Costello Hinchey Fine Arts Studios
|Posted by Linda Costello Hinchey on 18 February, 2020 at 20:05||comments (0)|
It's a thrilling time when an art commission is finished and ready to go to the customer. There is so much more to designing and creating these costumes that most realize. They can take as long as 6-12 months from start to finish. Each one is custom designed as true to life as possible and all painstakingly hand-created, and painted. ...A labor of love. Inspired by the Leptodea ochracea, common name the Tidewater Mucket. This one was created for the Delaware Estuary (.org) in , Wilmington, DE!
A little about my art costumes... They are typically for non-profit organizations (but not limited to that). Several are also planning to later add more native species educational costumes as they acquire grant funding. I have more designs in the works for realistic native species such as tadpoles, flowers, lightning bugs, butterflies, crayfish, bats, mushrooms, plants, fish, hummingbirds, dragonflies, birds, nuts, leaves, etc. I am able to design and craft my costumes so that I can customize each sub-species for special orders, depending on what species/subspecies of animal an organization or customer is interested in. For instance, instead of a Lampsilis fasciola, the wavy-rayed lampmussel, an organization might like a different species of mussel. Many animal species are endangered, threatened, or protected in some way. I've even done costumes representing aggressive, nuisance, or invasive species. They will use them together in skits for public educational purposes. I can do costumes that might tie in with history or our Native American education, as well.
Typically my costumes are commissioned for public education or for recreation use, but not exclusively. Most of these non-profit organizations will mainly use them for public education for things like center education programs, grade school education, festivals, Earth Day celebrations, book readings, home or private school activities, library functions, stream cleanups, demonstrations, rallys... For instance, The Upper Tennessee River Roundtable has written a short musical skit that they regularly perform at many regional area activities. Their skit includes a darter fish, dragonfly, hellbender and Pearly the mussel (another of my costumes). They recruit volunteers from local high schools, colleges, (theater kids), BPSA scouts, UU Churches, etc. to do these skits. The response is wonderful. Especially when they have other kids in the costumes or playing instruments! They are also often loaned out all over their region, as well. The Ohio River Islands National Wildlife Refuge is going to use their costume for regular public education at their large refuge center, as is the Delaware Estuary.
Because these costumes are used to educate very young audiences, I try to create them with an open-face concept so that the actor/wearer's face is visible, as I did with my Eastern hellbender costume. As you know, some creatures can be scary to the younger children. We've found that when the kids can see a smiling human face, it's a lot less scary. They tend to focus on the skit and the singing, and ultimately the message trying to be conveyed.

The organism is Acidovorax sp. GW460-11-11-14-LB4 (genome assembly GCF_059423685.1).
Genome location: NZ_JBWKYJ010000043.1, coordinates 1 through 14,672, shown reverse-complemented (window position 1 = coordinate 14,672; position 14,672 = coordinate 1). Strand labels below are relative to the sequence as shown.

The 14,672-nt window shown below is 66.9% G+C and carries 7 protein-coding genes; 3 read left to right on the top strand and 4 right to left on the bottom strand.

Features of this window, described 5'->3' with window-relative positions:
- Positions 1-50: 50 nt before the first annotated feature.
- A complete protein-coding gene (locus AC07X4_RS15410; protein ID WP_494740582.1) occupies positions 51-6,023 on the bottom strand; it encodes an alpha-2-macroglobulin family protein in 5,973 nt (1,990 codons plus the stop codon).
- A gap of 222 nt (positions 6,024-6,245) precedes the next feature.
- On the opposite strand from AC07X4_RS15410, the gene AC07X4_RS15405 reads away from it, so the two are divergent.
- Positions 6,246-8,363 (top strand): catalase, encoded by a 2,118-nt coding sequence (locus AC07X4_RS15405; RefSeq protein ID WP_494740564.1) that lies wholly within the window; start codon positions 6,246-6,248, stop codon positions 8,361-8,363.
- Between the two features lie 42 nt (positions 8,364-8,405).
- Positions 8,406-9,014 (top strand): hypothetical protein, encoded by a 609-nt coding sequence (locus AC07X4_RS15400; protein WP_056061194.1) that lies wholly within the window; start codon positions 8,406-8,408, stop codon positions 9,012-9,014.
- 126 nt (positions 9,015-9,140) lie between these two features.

I have custom designed and created many varieties of costumes. They are not only individually designed, hand-made/sewn and hand-painted but painstaking stresses diligent and assiduous attention to details (in most cases like a canvas work of art). Because of this, I'm actually able to copywrite my costume designs! I try my best to create each one so that any size person could wear it. And that it be relatively light, as easy to move in as possible, with free hands, and not too hot.
When I'm creating a costume for a non-profit for education purposes (purchased from grants), I usually do those at cost and rarely make any profit from these. These generally run about $2,500-$5,000 and can take from 6 months to up to a year to design, make and have ready. This is my way of making a difference and giving back. If they are commissioned for profit purposes, the price is understandably more.
I enjoy working to create species-specific costumes. It's become a passion of mine!
Please, contact us if you have questions or to have your native species costume created!
L. Costello Hinchey, artist
|Posted by Linda Costello Hinchey on 31 January, 2020 at 11:35||comments (0)|
I created this mural for the owner of Mojo's Cafe in the trail town of Damascus, Virginia. The owner is a map collector and asked me to paint a map of the regional Appalachian Trail and a few of the other local trails. He provided the canvas for the mural. I understand that the store was sold but the mural is still there.
|Posted by Linda Costello Hinchey on 15 November, 2019 at 0:30||comments (3)|
Cat study 1. This was a portrait I created for a gift this holiday and decided to do several more studies in the future. It's a mixed media study by
Artist, L. Costello Hinchey of www.chstudios.net
|Posted by Linda Costello Hinchey on 9 August, 2019 at 2:35||comments (1839)|
I started this costume almost a year ago. There is so much more to designing and creating these costumes that most realize. It's all painstakingly hand created and painted. Inspired by the Lampsilis fasciola, common name the Wavy-rayed Lampmussel complete with darter lure headdress. This one was created for the Ohio River Islands National Wildlife Refuge, Williamstown, West Virginia! Contact us to have your native species costume created!
The bottom photo shows the inside anatomy of the mussel.